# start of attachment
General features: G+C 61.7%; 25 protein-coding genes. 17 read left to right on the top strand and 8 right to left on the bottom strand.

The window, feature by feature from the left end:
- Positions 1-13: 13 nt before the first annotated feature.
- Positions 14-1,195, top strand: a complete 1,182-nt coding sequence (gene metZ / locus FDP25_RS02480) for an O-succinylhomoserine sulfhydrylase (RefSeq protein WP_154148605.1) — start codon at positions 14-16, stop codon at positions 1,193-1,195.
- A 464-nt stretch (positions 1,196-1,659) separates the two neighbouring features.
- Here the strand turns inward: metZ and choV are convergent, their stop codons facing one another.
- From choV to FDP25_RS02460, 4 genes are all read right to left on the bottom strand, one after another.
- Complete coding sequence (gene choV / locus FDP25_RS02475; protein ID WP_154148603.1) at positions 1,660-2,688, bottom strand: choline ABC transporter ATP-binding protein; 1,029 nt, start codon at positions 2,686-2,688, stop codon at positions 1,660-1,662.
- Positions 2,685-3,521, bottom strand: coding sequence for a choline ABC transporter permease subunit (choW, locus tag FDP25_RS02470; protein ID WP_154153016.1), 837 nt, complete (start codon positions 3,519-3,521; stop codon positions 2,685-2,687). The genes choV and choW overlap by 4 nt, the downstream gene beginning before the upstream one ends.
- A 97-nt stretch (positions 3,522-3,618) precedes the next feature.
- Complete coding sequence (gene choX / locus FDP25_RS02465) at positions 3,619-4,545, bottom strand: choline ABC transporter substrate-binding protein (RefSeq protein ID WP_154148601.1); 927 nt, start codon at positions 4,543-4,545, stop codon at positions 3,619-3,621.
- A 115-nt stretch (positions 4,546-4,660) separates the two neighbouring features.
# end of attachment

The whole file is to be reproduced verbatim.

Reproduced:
General features: G+C 61.7%; 25 protein-coding genes. 17 read left to right on the top strand and 8 right to left on the bottom strand.

The window, feature by feature from the left end:
- Positions 1-13: 13 nt before the first annotated feature.
- Positions 14-1,195, top strand: a complete 1,182-nt coding sequence (gene metZ / locus FDP25_RS02480) for an O-succinylhomoserine sulfhydrylase (RefSeq protein WP_154148605.1) — start codon at positions 14-16, stop codon at positions 1,193-1,195.
- A 464-nt stretch (positions 1,196-1,659) separates the two neighbouring features.
- Here the strand turns inward: metZ and choV are convergent, their stop codons facing one another.
- From choV to FDP25_RS02460, 4 genes are all read right to left on the bottom strand, one after another.
- Complete coding sequence (gene choV / locus FDP25_RS02475; protein ID WP_154148603.1) at positions 1,660-2,688, bottom strand: choline ABC transporter ATP-binding protein; 1,029 nt, start codon at positions 2,686-2,688, stop codon at positions 1,660-1,662.
- Positions 2,685-3,521, bottom strand: coding sequence for a choline ABC transporter permease subunit (choW, locus tag FDP25_RS02470; protein ID WP_154153016.1), 837 nt, complete (start codon positions 3,519-3,521; stop codon positions 2,685-2,687). The genes choV and choW overlap by 4 nt, the downstream gene beginning before the upstream one ends.
- A 97-nt stretch (positions 3,522-3,618) precedes the next feature.
- Complete coding sequence (gene choX / locus FDP25_RS02465) at positions 3,619-4,545, bottom strand: choline ABC transporter substrate-binding protein (RefSeq protein ID WP_154148601.1); 927 nt, start codon at positions 4,543-4,545, stop codon at positions 3,619-3,621.
- A 115-nt stretch (positions 4,546-4,660) separates the two neighbouring features.